Chinese Yuan Renminbi (CNY) Definition

What is the Chinese Yuan Renminbi (CNY)?

The term Chinese yuan renminbi (CNY) refers to the currency used in the People’s Republic of China. Although it might seem a bit confusing because the names are often shown together, they are actually two distinct terms. One yuan acts as China’s unit of account for its financial system and economy, representing a single unit of currency. The term renminbi, on the other hand, is the official name of the currency itself.

Key points to remember

  • The Chinese yuan renminbi is the currency used in the People’s Republic of China.
  • The yuan is the actual monetary unit while the renminbi is the name of the currency itself.
  • The yuan is divided into 10 jiao and one jiao is divided into 10 fen.
  • Banknotes are printed in one, two, five, 10, 20, 50, and 100 yuan, as well as one, two, and five jiao.

Understanding the Chinese Yuan Renminbi (CNY)

The Chinese yuan renminbi is the official currency of mainland China. As stated above, the term yuan refers to a single unit of the currency, while the term renminbi refers to the actual name of the currency itself. Yuan is abbreviated as CNY while Renminbi is abbreviated as RMB. The latter was introduced to the country by the communist People’s Republic of China when it was founded in 1949.

The national currency of China is issued by its central bankthe People’s Bank of China (PBOC). The bank is headquartered in Beijing, the national capital. Besides printing money, the bank is also responsible for monetary and tax policy as well as financial regulation in China. The PBOC management team consists of a governor, six deputy governors and a chief inspector.

The currency symbol is ¥. A single yuan is divided into 10 jiao. A jiao is then divided into 10 fen. Tickets in traffic come in one, two, five, 10, 20, 50 and 100 yuan denominations, as well as one, two and five jiao notes. The central bank also mints coins in one, two and five fen. Coins are also issued in one and five jiao, as well as one yuan.

Several series of renminbi have been issued since the 1950s, each with its own banknotes and coins. The fifth series is now legal tender, resulting in the progressive abolition of the previous ones. The CNY is not a floating currency system. Instead, it is run by a Floating exchange rate, meaning it is allowed to float within a narrow margin around a fixed base rate determined by reference to a basket of global currencies. The CNY was pegged directly to the US dollar until 2005.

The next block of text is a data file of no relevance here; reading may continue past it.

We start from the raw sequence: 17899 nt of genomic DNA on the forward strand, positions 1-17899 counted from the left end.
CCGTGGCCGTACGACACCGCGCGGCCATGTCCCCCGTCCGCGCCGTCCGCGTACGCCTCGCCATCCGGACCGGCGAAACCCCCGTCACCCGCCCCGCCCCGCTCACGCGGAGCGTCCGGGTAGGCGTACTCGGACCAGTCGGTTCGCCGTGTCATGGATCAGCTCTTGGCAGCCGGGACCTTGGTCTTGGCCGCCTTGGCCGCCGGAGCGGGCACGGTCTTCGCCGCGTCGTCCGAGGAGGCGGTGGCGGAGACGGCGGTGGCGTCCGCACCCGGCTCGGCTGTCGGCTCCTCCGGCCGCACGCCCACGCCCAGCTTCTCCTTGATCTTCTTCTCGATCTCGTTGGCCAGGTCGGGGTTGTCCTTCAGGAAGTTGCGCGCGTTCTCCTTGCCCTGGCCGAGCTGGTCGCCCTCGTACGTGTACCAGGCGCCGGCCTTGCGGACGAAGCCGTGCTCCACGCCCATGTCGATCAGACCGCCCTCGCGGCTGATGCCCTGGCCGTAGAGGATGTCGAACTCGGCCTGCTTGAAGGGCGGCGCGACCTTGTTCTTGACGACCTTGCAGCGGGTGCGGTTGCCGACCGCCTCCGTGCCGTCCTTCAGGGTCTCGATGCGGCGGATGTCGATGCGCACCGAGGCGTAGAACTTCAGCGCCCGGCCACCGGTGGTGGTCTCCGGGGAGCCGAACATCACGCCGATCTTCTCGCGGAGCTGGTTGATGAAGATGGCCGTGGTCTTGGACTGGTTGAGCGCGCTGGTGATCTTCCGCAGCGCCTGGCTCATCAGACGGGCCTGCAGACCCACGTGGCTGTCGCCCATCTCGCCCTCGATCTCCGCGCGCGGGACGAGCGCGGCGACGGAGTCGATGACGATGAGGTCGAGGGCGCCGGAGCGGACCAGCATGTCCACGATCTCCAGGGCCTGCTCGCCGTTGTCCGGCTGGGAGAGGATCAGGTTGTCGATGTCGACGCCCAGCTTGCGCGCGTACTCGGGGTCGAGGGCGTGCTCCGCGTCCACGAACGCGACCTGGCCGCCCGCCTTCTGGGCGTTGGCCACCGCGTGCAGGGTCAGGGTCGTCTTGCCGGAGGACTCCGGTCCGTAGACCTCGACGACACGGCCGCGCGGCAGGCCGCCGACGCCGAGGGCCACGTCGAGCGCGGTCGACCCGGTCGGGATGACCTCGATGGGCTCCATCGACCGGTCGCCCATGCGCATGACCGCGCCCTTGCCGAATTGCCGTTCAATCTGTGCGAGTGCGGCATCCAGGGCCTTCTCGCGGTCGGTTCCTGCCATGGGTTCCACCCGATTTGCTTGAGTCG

You can access the Chinese market by investing in US certificates of deposit or buying China A-shares.

Special Considerations

As mentioned above, the terms yuan and renminbi are commonly used interchangeably or together in some parts of the world, so it’s no surprise that their use often confuses investors. The term yuan renminbi, however, is very similar to the terms pound sterling and pound, which are used to describe the currency of the United Kingdom.

Pound sterling is the name of the British currency itself, while pounds is a denomination of the pound sterling. You use pounds to buy goods and services, not pounds or sterling. When following this example, it is important to remember that you can refer to currency in general as the renminbi. But references to monetary value and prices use the term yuan. For example, the recommended retail price for a BMW 320Li M was ¥339,800 in March 2019.

Devaluation

The CNY has seen a steady stream of appreciation against the greenback, leading the country to devalue its currency several times in 2015. Chinese leaders said it was part of the country’s market reform efforts. This, in turn, opened a trade war with the United States calling China a currency manipulatorPresident Donald Trump imposed tariffs on Chinese goods starting in 2018.China responded with its own set of tariffs on American products.

Not only did the devaluation of the CNY make Chinese products more affordable and attractive in international markets, but there was also another benefit for China. It became the first emerging market currency included in the International Monetary Fund (IMF) special drawing rights (SDR) — a reserve currency used by the IMF. The IMF added the CNY to the basket in October 2016.

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